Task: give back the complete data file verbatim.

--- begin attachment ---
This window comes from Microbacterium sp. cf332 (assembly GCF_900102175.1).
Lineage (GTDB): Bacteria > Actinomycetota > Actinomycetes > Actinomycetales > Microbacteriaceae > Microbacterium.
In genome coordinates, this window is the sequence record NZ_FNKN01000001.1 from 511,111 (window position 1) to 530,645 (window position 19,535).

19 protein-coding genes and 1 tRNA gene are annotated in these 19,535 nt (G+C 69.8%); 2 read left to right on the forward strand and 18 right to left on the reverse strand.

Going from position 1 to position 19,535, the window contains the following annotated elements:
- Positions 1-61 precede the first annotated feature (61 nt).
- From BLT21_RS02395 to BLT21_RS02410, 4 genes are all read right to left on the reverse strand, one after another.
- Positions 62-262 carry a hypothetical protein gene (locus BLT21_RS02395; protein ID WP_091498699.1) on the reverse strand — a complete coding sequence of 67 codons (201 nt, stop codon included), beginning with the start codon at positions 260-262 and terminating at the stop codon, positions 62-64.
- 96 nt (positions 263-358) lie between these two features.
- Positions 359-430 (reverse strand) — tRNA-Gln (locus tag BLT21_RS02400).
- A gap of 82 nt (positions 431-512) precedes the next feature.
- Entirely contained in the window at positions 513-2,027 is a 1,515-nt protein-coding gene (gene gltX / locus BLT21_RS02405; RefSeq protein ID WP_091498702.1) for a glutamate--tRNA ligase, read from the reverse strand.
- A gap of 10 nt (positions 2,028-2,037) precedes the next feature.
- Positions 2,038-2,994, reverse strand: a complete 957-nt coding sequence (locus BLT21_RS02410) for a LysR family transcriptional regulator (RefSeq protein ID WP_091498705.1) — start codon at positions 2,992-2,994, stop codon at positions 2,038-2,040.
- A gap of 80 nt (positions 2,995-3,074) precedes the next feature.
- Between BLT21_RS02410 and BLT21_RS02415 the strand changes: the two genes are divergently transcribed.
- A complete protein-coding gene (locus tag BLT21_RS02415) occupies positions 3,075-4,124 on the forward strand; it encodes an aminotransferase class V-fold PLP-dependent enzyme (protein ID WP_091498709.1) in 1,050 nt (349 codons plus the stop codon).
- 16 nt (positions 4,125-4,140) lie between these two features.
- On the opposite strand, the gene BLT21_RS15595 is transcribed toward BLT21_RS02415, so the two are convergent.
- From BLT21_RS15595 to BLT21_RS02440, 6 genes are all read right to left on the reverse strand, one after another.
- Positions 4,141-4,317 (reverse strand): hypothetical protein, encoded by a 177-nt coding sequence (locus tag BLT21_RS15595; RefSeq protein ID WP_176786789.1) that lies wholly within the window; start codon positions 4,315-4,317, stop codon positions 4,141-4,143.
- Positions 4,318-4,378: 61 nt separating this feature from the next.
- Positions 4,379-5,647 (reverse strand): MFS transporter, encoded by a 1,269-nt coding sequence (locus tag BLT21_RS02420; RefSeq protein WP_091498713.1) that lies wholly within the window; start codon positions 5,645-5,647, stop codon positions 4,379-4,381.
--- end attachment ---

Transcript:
This window comes from Microbacterium sp. cf332 (assembly GCF_900102175.1).
Lineage (GTDB): Bacteria > Actinomycetota > Actinomycetes > Actinomycetales > Microbacteriaceae > Microbacterium.
In genome coordinates, this window is the sequence record NZ_FNKN01000001.1 from 511,111 (window position 1) to 530,645 (window position 19,535).

19 protein-coding genes and 1 tRNA gene are annotated in these 19,535 nt (G+C 69.8%); 2 read left to right on the forward strand and 18 right to left on the reverse strand.

Going from position 1 to position 19,535, the window contains the following annotated elements:
- Positions 1-61 precede the first annotated feature (61 nt).
- From BLT21_RS02395 to BLT21_RS02410, 4 genes are all read right to left on the reverse strand, one after another.
- Positions 62-262 carry a hypothetical protein gene (locus BLT21_RS02395; protein ID WP_091498699.1) on the reverse strand — a complete coding sequence of 67 codons (201 nt, stop codon included), beginning with the start codon at positions 260-262 and terminating at the stop codon, positions 62-64.
- 96 nt (positions 263-358) lie between these two features.
- Positions 359-430 (reverse strand) — tRNA-Gln (locus tag BLT21_RS02400).
- A gap of 82 nt (positions 431-512) precedes the next feature.
- Entirely contained in the window at positions 513-2,027 is a 1,515-nt protein-coding gene (gene gltX / locus BLT21_RS02405; RefSeq protein ID WP_091498702.1) for a glutamate--tRNA ligase, read from the reverse strand.
- A gap of 10 nt (positions 2,028-2,037) precedes the next feature.
- Positions 2,038-2,994, reverse strand: a complete 957-nt coding sequence (locus BLT21_RS02410) for a LysR family transcriptional regulator (RefSeq protein ID WP_091498705.1) — start codon at positions 2,992-2,994, stop codon at positions 2,038-2,040.
- A gap of 80 nt (positions 2,995-3,074) precedes the next feature.
- Between BLT21_RS02410 and BLT21_RS02415 the strand changes: the two genes are divergently transcribed.
- A complete protein-coding gene (locus tag BLT21_RS02415) occupies positions 3,075-4,124 on the forward strand; it encodes an aminotransferase class V-fold PLP-dependent enzyme (protein ID WP_091498709.1) in 1,050 nt (349 codons plus the stop codon).
- 16 nt (positions 4,125-4,140) lie between these two features.
- On the opposite strand, the gene BLT21_RS15595 is transcribed toward BLT21_RS02415, so the two are convergent.
- From BLT21_RS15595 to BLT21_RS02440, 6 genes are all read right to left on the reverse strand, one after another.
- Positions 4,141-4,317 (reverse strand): hypothetical protein, encoded by a 177-nt coding sequence (locus tag BLT21_RS15595; RefSeq protein ID WP_176786789.1) that lies wholly within the window; start codon positions 4,315-4,317, stop codon positions 4,141-4,143.
- Positions 4,318-4,378: 61 nt separating this feature from the next.
- Positions 4,379-5,647 (reverse strand): MFS transporter, encoded by a 1,269-nt coding sequence (locus tag BLT21_RS02420; RefSeq protein WP_091498713.1) that lies wholly within the window; start codon positions 5,645-5,647, stop codon positions 4,379-4,381.